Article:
“Where is the motivation to work harder and faster? How do you increase your check?”

    Well, if you’re an assistant, there isn’t much you can do to “increase your check” other than overtime if there is work available. You are pretty much stuck in the position unless there is an opportunity for advancement that might grant you a salary- but that depends on a lot of factors.

    As an assistant, my work was spread out throughout the day. If I finished what I had to do by 3:00PM, I still had to be at work in case the guys I supported needed something else.

    I guess it really depends on the occupation.

    Raul Reply:

    Hi Carla,

    Definitely every occupation is different and there are jobs that even though the pay could be salary or hourly, still the working enviroment can be very motivating.

    In those places you could work more for the professional in you than the money itself; but again, that could be the difference between a career and a job.

    Thank you for you comment.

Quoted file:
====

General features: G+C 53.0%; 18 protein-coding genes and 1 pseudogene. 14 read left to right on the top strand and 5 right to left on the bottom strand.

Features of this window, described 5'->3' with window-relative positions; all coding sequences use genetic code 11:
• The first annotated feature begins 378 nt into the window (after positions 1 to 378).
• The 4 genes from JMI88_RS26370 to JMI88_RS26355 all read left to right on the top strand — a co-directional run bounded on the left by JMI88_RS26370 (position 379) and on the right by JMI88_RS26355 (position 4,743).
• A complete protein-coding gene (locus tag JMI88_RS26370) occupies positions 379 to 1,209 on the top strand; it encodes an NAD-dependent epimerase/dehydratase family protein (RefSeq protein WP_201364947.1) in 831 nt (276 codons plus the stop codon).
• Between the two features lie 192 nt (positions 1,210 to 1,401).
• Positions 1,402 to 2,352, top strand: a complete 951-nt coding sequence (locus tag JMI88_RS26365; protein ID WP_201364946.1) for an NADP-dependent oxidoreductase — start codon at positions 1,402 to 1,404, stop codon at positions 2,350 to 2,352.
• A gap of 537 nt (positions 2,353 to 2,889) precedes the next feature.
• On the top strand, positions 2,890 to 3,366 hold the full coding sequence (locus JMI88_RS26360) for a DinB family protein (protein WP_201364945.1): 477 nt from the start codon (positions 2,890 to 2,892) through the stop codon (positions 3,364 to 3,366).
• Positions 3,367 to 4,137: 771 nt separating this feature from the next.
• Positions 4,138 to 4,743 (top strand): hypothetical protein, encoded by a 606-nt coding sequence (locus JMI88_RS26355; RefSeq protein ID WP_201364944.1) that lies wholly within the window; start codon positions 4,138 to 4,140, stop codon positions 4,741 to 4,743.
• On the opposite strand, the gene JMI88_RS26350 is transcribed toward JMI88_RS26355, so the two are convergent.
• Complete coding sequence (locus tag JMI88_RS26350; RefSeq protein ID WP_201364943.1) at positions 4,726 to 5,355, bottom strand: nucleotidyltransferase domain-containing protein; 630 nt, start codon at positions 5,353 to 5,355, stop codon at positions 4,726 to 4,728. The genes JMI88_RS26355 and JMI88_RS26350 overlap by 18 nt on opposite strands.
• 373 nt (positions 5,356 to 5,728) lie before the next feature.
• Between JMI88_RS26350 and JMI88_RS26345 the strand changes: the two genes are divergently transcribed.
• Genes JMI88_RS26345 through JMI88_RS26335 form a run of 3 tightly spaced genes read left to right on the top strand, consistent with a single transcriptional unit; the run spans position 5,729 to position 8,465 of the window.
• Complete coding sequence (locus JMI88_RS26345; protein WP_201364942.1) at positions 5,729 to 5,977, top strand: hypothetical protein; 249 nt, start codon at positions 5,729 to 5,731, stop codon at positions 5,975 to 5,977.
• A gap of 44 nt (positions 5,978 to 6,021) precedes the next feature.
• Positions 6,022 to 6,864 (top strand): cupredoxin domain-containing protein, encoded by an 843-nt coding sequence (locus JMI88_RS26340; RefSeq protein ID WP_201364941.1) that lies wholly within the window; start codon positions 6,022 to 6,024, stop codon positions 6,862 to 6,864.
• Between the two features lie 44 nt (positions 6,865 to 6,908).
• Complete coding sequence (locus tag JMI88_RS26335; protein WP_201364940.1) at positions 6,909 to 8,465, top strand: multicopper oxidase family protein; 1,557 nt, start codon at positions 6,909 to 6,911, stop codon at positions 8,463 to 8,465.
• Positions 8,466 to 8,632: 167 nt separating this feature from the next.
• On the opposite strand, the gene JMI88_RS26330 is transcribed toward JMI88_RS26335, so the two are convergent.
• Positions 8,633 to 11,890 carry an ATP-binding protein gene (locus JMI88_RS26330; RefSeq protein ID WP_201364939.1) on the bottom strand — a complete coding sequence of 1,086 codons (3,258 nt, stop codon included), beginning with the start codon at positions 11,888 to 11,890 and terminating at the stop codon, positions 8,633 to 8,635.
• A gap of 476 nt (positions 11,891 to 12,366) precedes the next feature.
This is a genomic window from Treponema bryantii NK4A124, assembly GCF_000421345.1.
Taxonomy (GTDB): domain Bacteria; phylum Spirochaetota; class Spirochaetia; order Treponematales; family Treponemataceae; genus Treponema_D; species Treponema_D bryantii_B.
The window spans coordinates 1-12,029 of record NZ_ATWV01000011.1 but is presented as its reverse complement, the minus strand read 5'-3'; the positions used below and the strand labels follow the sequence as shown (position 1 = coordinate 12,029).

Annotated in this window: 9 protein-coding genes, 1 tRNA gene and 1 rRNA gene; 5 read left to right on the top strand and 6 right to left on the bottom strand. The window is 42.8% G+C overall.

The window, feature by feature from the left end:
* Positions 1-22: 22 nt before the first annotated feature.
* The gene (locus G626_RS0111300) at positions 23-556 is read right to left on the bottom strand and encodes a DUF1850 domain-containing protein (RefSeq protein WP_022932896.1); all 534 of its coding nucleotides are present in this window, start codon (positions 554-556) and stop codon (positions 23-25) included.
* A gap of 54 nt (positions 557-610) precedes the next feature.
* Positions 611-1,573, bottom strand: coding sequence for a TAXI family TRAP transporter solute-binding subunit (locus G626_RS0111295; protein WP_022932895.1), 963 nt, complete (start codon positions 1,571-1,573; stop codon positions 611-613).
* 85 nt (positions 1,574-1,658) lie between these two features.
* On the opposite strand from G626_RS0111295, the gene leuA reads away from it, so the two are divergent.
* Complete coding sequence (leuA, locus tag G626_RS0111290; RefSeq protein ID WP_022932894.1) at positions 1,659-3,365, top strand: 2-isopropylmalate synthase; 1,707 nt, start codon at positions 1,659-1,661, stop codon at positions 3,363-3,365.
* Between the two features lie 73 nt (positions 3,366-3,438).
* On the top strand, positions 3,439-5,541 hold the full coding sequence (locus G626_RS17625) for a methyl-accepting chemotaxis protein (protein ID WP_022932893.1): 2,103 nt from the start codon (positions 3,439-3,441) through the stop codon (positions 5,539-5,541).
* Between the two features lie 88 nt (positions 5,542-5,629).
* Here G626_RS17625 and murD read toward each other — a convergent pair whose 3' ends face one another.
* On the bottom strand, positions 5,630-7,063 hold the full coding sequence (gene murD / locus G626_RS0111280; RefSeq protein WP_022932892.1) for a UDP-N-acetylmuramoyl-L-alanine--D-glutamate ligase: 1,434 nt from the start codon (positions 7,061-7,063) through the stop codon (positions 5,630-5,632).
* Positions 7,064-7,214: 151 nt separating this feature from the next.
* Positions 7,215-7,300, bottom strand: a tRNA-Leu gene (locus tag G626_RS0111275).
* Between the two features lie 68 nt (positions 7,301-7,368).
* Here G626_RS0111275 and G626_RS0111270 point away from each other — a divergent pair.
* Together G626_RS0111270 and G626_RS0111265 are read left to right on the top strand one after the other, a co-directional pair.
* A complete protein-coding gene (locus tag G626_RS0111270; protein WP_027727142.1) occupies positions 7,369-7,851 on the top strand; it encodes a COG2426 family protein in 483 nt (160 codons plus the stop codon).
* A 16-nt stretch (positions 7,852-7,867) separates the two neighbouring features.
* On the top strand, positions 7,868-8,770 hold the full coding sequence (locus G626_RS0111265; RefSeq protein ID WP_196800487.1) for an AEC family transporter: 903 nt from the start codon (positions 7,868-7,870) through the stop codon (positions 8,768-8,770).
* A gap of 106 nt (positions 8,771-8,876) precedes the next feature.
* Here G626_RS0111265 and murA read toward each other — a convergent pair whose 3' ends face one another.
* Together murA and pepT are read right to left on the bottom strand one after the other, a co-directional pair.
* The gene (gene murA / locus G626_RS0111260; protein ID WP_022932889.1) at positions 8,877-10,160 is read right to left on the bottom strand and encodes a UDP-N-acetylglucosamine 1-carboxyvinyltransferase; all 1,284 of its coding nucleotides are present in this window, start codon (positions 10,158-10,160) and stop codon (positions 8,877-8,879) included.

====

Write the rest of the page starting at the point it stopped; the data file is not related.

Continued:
2. Kelvin Kao says:

    I’ve worked contracting jobs where we bill by the hour. But then, we always bill the same number of hours every week day and every week. If we work more than that, we absorb that ourselves. If we don’t work that many hours, then we are billing more hours than we actually worked. But since we don’t work at the client’s office, although it’s by hours, it’s more like per project. This adds another layer to it.

    But it’s true that, if the pay is based on how many hours I physically spend at a location, I have no incentive to finish things fast. If I do, I have no incentive to turn it in fast. So it does encourage me to just sit there and browse the web.
    .-= Kelvin Kao´s last blog ..Why I am No Longer a Gentleman =-.

  3. Raul says:

    The contracting jobs you mention could be like something in between the hourly paid jobs and the production ones.

    It is interesting to see what happens in these different situations; independent of what each person might think.